In our “Been There, Done That” series, Literary Mama editors and readers share their experiences at conferences, workshops, classes, and residencies. Fiction Editor Felicity Landa recalls her time at the Central Coast Writer’s Conference (CCWC) in San Luis Obispo, California.
Central Coast Writer’s Conference (CCWC) in September 2018.
2. Where was it and what was the time requirement?
CCWC takes place annually over the course of one weekend, at a local community college in San Luis Obispo, California, called Cuesta College. I have a friend who lives up in SLO, and her mom and brother are frequent attendees. She has been trying to get me to go for years, and I was finally able to attend this past September.
3. What were the course offerings?
There is quite a bit going on at CCWC, especially for a conference of smaller scale. The first evening begins with a wine and appetizer reception followed by a keynote speech. This year it was a panel of fabulous women writers of all genres, discussing the challenges of being a woman in the publishing world. The next day begins with another keynote speech, followed by three workshops and a final panel workshop. The categories for the workshops are diverse and original, including memoir and novel writing, screenwriting, poetry, business and marketing, beginner writing, and technique, among others. Friday night they offer a special teen workshop in the evening for high school students who are young budding writers, and those students join in on the workshops the next day. Saturday is filled with more workshops, a buffet lunch, and a final closing keynote, this year delivered by Jean Moelter. In between workshops you can sign up for critiques, individual meetings with the speakers – novelists, memoirists, agents, screenwriters, poets, and so many more- or you can peruse the book seller table and support the awesome writers who are there lecturing. This year for an additional price, they offered intensive Master Classes and a pitching workshop during the day on Thursday, before the conference begins.
4. How did you spend your time?
Surprisingly, I spent most of my time in workshops given by screenwriters. I was extremely impressed with the caliber of their lectures, and found myself drawn to their vibrant topics, such as writing for social change and creating successful franchise characters. The screenwriters who attended have fantastic careers: Ricky Roxburgh, Michael Tabb, Jeanne Veillete Bowerman, among many others. I don’t think screenwriting is as big a focus at other conferences, so I was impressed by the wide range of genres CCWC has to offer.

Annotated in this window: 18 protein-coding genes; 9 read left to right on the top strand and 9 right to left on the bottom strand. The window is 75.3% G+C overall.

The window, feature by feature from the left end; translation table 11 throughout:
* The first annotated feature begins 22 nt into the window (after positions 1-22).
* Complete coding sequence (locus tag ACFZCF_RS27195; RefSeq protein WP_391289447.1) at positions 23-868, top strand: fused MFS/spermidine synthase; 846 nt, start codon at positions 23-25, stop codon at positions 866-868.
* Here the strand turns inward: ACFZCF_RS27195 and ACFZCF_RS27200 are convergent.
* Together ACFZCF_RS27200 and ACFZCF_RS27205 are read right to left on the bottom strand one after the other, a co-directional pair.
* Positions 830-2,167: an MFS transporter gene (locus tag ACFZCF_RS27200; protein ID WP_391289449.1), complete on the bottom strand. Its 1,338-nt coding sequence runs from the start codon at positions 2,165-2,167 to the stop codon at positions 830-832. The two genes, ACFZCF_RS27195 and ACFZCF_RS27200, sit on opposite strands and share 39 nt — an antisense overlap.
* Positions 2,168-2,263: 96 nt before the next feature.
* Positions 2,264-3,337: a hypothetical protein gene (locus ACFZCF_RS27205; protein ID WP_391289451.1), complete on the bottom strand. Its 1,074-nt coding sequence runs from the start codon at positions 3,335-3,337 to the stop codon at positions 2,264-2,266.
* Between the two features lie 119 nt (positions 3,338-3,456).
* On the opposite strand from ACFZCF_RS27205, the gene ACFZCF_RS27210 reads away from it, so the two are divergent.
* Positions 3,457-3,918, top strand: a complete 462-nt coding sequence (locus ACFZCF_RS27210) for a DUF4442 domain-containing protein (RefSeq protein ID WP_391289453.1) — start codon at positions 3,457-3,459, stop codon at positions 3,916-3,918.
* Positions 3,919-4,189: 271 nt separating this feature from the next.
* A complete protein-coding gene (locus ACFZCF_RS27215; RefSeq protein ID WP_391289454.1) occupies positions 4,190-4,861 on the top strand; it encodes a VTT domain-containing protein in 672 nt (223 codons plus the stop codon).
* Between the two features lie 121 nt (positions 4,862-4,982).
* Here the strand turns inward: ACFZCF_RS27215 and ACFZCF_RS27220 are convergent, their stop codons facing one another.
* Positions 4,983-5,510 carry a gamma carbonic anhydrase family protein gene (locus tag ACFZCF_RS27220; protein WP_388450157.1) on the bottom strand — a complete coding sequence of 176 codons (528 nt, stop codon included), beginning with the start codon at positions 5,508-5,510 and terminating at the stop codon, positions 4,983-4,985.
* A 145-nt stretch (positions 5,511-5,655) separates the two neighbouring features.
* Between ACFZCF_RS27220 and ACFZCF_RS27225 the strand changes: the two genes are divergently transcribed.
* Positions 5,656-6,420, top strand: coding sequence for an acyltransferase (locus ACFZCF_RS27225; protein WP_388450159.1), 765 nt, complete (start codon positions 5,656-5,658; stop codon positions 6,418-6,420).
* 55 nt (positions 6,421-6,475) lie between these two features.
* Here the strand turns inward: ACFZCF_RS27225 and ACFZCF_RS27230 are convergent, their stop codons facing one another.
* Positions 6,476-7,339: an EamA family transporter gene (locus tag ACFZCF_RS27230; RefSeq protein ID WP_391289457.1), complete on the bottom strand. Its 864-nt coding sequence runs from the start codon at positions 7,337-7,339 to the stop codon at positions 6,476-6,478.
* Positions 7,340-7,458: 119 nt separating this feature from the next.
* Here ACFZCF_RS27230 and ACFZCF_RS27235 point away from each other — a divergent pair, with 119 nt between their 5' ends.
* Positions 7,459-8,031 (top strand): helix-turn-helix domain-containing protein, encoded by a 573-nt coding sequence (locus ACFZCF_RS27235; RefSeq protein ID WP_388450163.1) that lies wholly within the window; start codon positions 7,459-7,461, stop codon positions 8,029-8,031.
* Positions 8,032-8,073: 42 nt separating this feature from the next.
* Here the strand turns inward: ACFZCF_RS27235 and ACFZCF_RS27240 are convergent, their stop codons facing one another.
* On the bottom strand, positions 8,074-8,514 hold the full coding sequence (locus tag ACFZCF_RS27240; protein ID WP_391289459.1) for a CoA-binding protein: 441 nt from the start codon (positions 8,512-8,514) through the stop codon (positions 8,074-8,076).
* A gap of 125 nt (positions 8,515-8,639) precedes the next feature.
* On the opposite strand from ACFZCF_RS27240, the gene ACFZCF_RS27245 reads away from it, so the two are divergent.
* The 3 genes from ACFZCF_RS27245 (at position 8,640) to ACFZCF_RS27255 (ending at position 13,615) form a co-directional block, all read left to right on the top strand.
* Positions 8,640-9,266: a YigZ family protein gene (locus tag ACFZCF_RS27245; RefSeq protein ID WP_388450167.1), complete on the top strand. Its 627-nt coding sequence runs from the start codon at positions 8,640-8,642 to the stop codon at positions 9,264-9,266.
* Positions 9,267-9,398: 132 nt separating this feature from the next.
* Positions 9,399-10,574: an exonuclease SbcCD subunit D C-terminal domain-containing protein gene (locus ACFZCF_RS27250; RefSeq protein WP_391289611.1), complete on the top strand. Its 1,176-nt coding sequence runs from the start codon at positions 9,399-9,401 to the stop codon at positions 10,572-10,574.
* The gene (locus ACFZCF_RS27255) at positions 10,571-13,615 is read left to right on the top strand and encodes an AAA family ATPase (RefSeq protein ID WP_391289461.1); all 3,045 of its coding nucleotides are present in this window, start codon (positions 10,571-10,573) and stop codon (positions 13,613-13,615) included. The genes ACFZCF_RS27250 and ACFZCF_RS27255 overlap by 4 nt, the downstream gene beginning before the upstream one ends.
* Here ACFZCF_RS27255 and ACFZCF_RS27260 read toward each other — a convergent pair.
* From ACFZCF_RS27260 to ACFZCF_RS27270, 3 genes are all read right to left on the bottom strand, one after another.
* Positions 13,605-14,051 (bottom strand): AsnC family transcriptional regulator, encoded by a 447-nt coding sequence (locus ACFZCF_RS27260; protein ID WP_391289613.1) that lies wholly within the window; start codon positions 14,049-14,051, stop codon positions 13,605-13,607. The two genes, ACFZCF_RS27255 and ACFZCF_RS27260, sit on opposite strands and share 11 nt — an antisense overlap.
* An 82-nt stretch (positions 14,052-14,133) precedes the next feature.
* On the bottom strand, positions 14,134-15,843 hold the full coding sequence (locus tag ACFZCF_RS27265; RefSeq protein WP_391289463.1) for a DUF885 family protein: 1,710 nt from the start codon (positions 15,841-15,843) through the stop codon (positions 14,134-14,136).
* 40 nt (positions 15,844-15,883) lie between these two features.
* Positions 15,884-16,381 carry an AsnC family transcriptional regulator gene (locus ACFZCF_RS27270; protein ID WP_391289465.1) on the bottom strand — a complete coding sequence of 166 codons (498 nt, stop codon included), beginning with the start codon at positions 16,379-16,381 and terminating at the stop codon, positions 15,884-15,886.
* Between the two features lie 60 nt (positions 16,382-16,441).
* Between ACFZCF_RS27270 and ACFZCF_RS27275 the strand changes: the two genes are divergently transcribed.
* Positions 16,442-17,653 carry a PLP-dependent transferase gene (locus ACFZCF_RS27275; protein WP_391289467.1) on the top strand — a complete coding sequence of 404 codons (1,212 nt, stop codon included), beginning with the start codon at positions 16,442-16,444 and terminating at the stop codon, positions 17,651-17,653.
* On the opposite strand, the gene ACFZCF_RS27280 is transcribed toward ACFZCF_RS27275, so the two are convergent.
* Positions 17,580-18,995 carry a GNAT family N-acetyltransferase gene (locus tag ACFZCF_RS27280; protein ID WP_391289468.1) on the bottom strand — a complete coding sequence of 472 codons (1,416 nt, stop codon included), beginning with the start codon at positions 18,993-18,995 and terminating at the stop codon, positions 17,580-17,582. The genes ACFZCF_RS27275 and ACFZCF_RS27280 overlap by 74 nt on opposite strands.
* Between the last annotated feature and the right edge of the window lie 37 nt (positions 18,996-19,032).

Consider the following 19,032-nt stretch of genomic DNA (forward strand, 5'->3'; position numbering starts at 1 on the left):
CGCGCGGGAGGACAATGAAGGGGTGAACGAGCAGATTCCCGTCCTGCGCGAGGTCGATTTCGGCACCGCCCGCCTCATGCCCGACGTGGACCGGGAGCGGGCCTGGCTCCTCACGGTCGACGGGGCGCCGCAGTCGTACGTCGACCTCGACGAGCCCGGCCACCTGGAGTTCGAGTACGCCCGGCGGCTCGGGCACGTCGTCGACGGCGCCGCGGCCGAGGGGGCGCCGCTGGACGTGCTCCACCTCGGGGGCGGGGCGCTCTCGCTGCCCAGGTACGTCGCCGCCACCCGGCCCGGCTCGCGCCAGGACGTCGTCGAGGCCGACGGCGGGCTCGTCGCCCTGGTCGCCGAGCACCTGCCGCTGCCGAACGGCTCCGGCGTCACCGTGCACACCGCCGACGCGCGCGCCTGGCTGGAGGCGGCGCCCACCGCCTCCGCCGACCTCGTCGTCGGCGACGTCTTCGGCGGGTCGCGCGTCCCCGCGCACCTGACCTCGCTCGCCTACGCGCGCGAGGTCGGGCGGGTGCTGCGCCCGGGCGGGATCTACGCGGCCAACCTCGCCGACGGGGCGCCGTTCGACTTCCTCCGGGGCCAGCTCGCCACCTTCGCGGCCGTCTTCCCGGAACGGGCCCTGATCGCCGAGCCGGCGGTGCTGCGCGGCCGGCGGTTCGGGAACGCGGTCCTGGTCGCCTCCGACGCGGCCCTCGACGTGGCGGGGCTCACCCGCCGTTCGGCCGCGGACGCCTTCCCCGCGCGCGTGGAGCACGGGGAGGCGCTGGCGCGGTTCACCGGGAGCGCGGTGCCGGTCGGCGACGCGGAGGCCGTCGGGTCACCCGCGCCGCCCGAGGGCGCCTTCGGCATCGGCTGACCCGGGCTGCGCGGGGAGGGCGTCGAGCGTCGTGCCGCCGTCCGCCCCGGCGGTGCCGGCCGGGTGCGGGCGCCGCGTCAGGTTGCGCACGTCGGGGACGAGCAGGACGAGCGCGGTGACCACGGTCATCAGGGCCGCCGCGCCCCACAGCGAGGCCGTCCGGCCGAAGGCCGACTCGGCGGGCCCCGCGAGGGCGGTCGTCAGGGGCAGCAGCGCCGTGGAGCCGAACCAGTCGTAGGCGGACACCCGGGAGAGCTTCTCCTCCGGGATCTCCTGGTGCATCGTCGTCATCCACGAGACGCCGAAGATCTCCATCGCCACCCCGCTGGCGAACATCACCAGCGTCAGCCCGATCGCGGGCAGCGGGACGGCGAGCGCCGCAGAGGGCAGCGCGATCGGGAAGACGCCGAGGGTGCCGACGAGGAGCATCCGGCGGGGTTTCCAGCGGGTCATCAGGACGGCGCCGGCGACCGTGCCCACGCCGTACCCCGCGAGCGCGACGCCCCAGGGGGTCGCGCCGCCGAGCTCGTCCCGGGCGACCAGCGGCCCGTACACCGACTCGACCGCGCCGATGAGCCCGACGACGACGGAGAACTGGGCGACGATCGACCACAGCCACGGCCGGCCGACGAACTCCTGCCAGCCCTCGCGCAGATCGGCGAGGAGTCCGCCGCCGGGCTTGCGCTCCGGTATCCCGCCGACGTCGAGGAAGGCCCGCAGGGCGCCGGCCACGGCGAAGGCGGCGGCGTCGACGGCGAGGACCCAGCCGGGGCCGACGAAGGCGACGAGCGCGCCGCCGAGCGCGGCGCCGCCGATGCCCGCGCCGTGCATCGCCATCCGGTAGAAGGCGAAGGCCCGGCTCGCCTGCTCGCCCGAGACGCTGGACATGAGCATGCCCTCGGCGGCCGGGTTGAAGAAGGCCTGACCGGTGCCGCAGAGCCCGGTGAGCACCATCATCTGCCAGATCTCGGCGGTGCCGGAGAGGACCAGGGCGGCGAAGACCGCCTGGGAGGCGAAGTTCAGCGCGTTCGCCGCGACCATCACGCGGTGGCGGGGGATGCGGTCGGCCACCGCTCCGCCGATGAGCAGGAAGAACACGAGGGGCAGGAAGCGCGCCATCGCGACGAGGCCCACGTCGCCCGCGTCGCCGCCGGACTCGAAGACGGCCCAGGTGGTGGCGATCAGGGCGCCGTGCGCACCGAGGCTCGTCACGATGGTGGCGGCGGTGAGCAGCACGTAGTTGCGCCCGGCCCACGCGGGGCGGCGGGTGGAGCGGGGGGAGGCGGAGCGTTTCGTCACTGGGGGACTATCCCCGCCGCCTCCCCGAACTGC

5. What did you take away from the experience?
Simply being around other passionate and enthusiastic writers can do wonders to boost your confidence and motivation. Especially as a stay at home mom who also works full time, It is so hard to take an hour or two here and there for myself just to write. Conferences like CCWC, or even just online courses and workshops, can do wonders for our willpower to write. I was definitely inspired after attending this conference, while witnessing so many successful writers passing on their knowledge and insight, and being around others who share my passion for words.
6. Did you have the opportunity for a writing critique? Was it helpful?
Unfortunately, I am still a full time mommy and didn’t have the time to sign up for a critique. Hopefully next year, although I did hear that many attendees received helpful feedback from their critiques. I did speak at some length with Literary Agent Taylor Martindale Kean, who represents the kind of YA fiction that I write. We spoke about author-agent relationships, and the current YA marketplace. She is a phenomenal speaker and a lovely person.
7. Would you attend this event again?
I definitely would attend again, and I do recommend this conference to anyone living on or near the central coast of California.
8. Share some helpful tips for a writer considering this experience. (Tips may include transportation, lodging, food, classes/instructors, or anything you think future attendees would benefit from knowing.)
I have high regards for the screenwriting element of this conference, of course, but most importantly I was so thankful for the lovely volunteers who make CCWC happen. This conference may appear small, but in its 34 successful years it has gathered a large fan base. Most of the attendees have been supporting and attending for years, and it makes the atmosphere more familial and comfortable. I also think the attention they give to teen writers is something to be praised. That kind of support for budding writers is most definitely needed, and often times younger people feel left out of conferences and workshops because of their age. I appreciated CCWC’s inclusivity and support of all ages, stages, and genres of writing.
Have you attended a conference, workshop, residency, or class? We’d like to hear about your experience. Email us at lmblogcontact (at) literarymama (dot) com.